Recently I have also been playing with Arduino and Co. and got myself also an Adafruit Huzzah ESP8266 board. This is a breakout board with the ESP8266 microprocessor on, that has a bunch of IO pins and built-in WiFi. With the default firmware it is programmed in Lua.

Huzzah on Breakout board
Huzzah on breakout board

While one can program the ESP from the Arduino IDE, I thought to give Lua a try (also to get a feel for the difference to the WiPy, that also comes with Python as a high level language). What is nice with the ESP and the NodeMCU firmware is that it already comes with support for networking, 1-wire, MQTT and more out of the box.

To get started I took the hello-world of IoT-sensors and hooked up a DS18B20 OneWire thermo sensor (for those old enough, I did that in the past with RHQ) up to the ESP and then have this communicate to a MQTT Broker (mosquitto).

Hawkular Metrics IOT
Setup diagram

As said before we have with Ptrans a universal protocol translator that can be used to feed data from collected, ganglia and others into Hawkular-Metrics. I've taken that and added support for MQTT (in my personal repo for now). Ptrans will now connect to a broker and listen on the '/hawkular/metrics' topic for data that needs to be in graphite format like

path value [timestamp_in_s]

The timestamp is optional, as in my case I was not able to get any real time clock data from the micro controller (there seem to be variants that have a clock on board).

To see the data that is coming from the device I can just run

$ mosquitto_sub  -t /hawkular/+
16617927: 24.625
16617927: 23.9375
16617927: 23.8750

So here NodMCU with ID 16617927 and thermo sensor is reporting around 24 deg Celsius.

I will post more on the topic in a laster posting.


Tuesday, January 05, 2016

Arduino powered X-Mas tree

In 2014 we got two cats and decided not to have a classic christmas tree. I also started playing with Arduino and other gadgets, so this made me think to have an Arduino powered tree in 2015. In November my daughter and I started to build the tree.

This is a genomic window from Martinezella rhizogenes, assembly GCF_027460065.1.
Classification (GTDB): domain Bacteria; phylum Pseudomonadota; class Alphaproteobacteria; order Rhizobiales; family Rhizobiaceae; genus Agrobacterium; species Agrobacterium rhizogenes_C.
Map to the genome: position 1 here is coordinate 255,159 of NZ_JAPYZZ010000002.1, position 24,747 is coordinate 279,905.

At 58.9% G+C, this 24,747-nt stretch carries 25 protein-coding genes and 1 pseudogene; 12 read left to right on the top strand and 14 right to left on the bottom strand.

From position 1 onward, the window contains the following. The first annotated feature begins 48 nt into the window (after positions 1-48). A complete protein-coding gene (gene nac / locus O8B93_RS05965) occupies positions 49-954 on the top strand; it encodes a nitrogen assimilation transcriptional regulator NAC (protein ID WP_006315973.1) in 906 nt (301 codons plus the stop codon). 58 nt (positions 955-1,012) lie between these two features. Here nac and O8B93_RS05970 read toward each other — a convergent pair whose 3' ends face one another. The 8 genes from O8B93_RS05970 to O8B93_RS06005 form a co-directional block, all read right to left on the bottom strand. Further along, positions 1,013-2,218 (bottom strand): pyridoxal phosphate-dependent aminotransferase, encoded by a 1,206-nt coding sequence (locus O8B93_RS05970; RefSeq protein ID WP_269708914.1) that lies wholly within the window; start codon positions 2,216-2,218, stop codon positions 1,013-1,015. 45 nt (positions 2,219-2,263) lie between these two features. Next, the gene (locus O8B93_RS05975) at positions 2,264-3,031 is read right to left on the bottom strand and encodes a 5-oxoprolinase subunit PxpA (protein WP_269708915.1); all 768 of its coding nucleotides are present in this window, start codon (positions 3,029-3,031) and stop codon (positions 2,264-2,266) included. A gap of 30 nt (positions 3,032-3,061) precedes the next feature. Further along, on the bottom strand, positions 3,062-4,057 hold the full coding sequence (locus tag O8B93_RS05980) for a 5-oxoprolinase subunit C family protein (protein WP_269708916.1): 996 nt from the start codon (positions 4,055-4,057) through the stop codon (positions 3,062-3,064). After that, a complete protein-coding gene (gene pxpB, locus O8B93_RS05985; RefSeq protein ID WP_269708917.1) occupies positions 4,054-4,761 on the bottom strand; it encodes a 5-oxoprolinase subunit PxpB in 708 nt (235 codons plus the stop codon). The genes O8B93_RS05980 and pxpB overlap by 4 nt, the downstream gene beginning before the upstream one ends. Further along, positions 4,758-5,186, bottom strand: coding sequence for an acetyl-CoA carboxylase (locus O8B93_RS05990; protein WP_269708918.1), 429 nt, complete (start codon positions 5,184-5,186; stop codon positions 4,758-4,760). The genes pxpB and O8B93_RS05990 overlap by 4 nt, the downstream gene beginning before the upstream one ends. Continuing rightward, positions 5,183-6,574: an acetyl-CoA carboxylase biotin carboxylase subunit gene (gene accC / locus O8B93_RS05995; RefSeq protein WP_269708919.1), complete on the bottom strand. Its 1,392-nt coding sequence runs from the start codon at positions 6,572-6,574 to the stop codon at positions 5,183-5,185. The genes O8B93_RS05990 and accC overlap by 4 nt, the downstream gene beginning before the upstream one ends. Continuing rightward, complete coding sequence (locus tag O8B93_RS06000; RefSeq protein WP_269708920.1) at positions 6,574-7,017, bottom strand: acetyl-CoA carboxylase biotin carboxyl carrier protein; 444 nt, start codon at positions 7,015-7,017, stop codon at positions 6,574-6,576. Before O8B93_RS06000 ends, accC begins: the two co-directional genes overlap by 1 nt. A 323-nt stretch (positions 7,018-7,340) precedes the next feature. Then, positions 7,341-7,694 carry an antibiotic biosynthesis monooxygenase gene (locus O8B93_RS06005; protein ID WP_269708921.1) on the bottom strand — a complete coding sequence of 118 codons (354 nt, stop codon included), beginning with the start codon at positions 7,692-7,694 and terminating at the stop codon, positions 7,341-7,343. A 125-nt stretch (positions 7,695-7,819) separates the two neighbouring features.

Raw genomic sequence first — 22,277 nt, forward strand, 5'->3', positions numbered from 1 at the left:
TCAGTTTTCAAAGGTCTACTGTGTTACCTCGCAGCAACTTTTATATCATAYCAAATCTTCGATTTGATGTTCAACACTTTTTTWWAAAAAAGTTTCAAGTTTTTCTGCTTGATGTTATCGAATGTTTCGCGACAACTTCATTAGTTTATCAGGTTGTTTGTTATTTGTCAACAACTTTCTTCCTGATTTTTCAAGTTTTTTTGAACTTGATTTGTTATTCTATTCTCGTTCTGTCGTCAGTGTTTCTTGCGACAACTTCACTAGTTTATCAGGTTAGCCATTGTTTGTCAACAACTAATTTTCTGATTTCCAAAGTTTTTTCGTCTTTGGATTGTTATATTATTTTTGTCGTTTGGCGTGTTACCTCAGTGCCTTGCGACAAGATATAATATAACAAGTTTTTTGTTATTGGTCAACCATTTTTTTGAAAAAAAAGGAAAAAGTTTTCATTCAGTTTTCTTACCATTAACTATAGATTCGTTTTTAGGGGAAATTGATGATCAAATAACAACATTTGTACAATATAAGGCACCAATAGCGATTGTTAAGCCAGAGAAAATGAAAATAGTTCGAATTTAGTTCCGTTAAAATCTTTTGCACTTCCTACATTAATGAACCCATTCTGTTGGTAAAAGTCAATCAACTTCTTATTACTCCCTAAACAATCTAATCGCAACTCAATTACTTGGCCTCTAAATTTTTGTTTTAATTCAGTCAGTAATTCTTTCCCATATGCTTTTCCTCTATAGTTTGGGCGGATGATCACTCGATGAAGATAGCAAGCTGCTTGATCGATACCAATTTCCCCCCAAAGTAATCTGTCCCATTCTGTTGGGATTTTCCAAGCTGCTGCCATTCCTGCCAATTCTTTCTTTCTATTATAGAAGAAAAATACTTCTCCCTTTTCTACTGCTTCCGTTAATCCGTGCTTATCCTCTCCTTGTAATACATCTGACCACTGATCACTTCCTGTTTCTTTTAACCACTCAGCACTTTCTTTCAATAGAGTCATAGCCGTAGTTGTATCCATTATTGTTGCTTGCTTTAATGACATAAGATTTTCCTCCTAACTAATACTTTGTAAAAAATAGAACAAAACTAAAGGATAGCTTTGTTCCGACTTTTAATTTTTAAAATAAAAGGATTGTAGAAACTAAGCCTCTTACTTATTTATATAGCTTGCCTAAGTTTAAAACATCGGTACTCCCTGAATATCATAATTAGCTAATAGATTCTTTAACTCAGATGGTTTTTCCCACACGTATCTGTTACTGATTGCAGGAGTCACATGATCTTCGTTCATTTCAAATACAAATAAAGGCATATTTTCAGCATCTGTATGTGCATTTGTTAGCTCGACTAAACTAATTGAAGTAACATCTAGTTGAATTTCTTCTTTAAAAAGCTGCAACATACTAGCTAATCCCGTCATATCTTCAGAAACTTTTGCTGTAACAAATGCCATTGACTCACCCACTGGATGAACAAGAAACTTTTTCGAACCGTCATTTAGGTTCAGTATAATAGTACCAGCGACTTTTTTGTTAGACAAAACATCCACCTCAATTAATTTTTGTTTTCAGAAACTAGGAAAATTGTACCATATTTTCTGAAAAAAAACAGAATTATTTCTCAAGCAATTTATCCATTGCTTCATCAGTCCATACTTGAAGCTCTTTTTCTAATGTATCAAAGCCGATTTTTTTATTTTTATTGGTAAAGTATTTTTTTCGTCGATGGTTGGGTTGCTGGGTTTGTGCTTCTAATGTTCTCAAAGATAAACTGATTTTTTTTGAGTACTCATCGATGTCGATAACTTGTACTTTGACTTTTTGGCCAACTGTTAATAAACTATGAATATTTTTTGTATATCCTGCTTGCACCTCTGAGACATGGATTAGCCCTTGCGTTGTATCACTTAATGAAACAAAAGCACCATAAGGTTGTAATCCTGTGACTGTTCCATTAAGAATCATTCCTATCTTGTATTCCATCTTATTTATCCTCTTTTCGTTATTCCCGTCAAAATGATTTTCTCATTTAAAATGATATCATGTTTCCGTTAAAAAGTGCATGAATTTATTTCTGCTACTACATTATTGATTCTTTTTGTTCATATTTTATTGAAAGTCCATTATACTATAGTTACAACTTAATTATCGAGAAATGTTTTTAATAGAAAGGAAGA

The tree
The tree has 14 RGB LEDs (basically WS2812 ones) from Sparkfun (or EXP-Tech).
Pinout of the LEDs is as follows:
LED Pinout
LED-Pinout (click to enlarge)
With that, the tree wiring got relatively easy by bending the LED pins in the four different directions and then connecting all 5 Volt pins with the red wire, GND with the black and chaining data in and out either by directly soldering the pins or via the yellow wire:
Backside of the tree
Detail view:
Wiring detail
The overall schematic then looks like this (I am using an Arduino at the moment, but will use a TrinketPro in the future):
Weihnachtsbaum Schaltplan
Schematic (click to enlarge)
I've added a photo resistor and a white diode to provide some lighting of the tree front, as at night, the RGB LEDs are so light, that the tree itself can't be seen. The resistor value also serves to dim the RGB LEDs at night.
The software driving the LEDs is basically the Strandtest one that Adafruit delivers as example for their Neopixel Library. I've modified the code a bit to also show other patterns.
In the future we will add a stand for the tree that will also house the electronics and will also host some additional surprise that I will talk about in a future post :)

[ UPDATE 2016-12-11 ]

I've added a stand and the dedicated TrinketPRO: